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Place of Isaeos in Attic Oratory

Relatively to the history of Attic Oratory, it is, for us, the unique interest of Isaeos that he represents the final period of transition. His profession was to write speeches which others were to speak in the law-courts, and this almost wholly in private causes. He takes account, therefore, of the pattern first made clear by Lysias; he tries somewhat to make it seem as if the private person his client, and
between ἀφέλεια
not an expert, were speaking; he aims at plainness, ἀφέλεια. But, since the time of Lysias, the expert's art itself has been growing more complete, more confident, more irrepressible. By the side of the Lysian ‘plainness’ there has arisen, in its full strength, technical mastery, δεινότης,—no longer haughty,
and δεινότης.
distrustful, self-secluding, as in the days of Antiphon, but now each day more frankly and fearlessly triumphant. If Isaeos had been an artist of genius, he would have made his choice, even if he had not widened his scope, and probably would have hastened by one generation the maturity of civil eloquence. But, confined almost wholly to private causes, he did not dare altogether to forsake the Lysian simplicity for which he had no real gift, or decisively to assume that open, energetic art towards which his inborn strength drew him. He hesitated: and he remains, therefore, an able compromise—the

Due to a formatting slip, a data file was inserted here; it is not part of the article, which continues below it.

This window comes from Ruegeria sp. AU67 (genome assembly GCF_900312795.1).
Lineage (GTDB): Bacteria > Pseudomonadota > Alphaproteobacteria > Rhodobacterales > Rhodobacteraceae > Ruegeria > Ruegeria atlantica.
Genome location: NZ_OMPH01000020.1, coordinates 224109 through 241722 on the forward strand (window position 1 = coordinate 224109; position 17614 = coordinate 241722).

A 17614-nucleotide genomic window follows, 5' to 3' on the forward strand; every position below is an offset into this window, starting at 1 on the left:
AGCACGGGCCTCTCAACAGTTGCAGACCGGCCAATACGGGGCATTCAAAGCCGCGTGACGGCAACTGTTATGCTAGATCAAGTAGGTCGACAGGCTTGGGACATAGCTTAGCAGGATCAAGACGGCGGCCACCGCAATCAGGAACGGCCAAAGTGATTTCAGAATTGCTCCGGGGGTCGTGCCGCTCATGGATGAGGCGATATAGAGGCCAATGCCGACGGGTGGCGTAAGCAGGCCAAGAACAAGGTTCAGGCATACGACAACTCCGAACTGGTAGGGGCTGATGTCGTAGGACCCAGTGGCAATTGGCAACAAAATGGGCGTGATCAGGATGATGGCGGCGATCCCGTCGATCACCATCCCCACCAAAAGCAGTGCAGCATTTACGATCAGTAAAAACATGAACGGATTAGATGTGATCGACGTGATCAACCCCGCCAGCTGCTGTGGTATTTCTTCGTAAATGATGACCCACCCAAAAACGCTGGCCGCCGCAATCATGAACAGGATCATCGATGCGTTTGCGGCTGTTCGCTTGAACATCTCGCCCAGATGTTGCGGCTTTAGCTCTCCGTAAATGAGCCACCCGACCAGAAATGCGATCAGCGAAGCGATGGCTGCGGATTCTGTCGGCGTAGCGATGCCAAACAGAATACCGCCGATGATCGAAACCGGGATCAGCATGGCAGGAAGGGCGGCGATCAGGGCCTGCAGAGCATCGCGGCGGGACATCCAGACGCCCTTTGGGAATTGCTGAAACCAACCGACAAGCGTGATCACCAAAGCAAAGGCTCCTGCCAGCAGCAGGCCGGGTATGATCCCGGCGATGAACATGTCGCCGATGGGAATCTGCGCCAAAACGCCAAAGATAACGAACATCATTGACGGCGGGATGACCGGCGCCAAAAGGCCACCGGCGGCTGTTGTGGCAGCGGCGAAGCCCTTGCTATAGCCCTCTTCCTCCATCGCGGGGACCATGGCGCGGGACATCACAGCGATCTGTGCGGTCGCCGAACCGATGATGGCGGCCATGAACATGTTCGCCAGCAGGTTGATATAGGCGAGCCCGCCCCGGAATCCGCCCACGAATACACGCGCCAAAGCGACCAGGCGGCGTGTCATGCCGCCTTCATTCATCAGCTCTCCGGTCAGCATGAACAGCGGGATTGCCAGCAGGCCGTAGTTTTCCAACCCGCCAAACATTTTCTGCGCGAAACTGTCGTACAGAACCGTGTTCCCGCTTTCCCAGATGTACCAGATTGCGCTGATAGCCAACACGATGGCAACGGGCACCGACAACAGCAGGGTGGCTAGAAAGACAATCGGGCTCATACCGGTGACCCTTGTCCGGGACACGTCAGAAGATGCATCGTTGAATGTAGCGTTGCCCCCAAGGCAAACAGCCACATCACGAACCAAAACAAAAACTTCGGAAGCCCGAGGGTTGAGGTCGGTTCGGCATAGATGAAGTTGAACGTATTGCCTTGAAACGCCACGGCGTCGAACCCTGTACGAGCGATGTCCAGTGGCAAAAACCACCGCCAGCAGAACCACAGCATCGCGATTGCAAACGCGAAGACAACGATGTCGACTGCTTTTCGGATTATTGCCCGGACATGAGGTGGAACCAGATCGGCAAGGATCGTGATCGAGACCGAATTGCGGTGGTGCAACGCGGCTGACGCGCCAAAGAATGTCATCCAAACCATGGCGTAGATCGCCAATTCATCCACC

His meaning,
first advocate who was at once morally persuasive and logically powerful, without either entrancing by the grace of his ethical charm or constraining by the imperious brilliancy of his art; one from
relatively to Demosthenes,
whom Demosthenes learned the best technical lessons that Antiphon or Thucydides could teach, in a form, at once strict and animated, serviceable under conditions which they had not known; a contributor, by these means, to the success of Demosthenes both in the forensic and in other fields, but no more the author of his victories than he is the kindler of his enthusiasm: yet, for the modern world, not the
and in himself
less, but the more, a man who speaks with his own voice and stands for his own work—the earliest master of forensic controversy.

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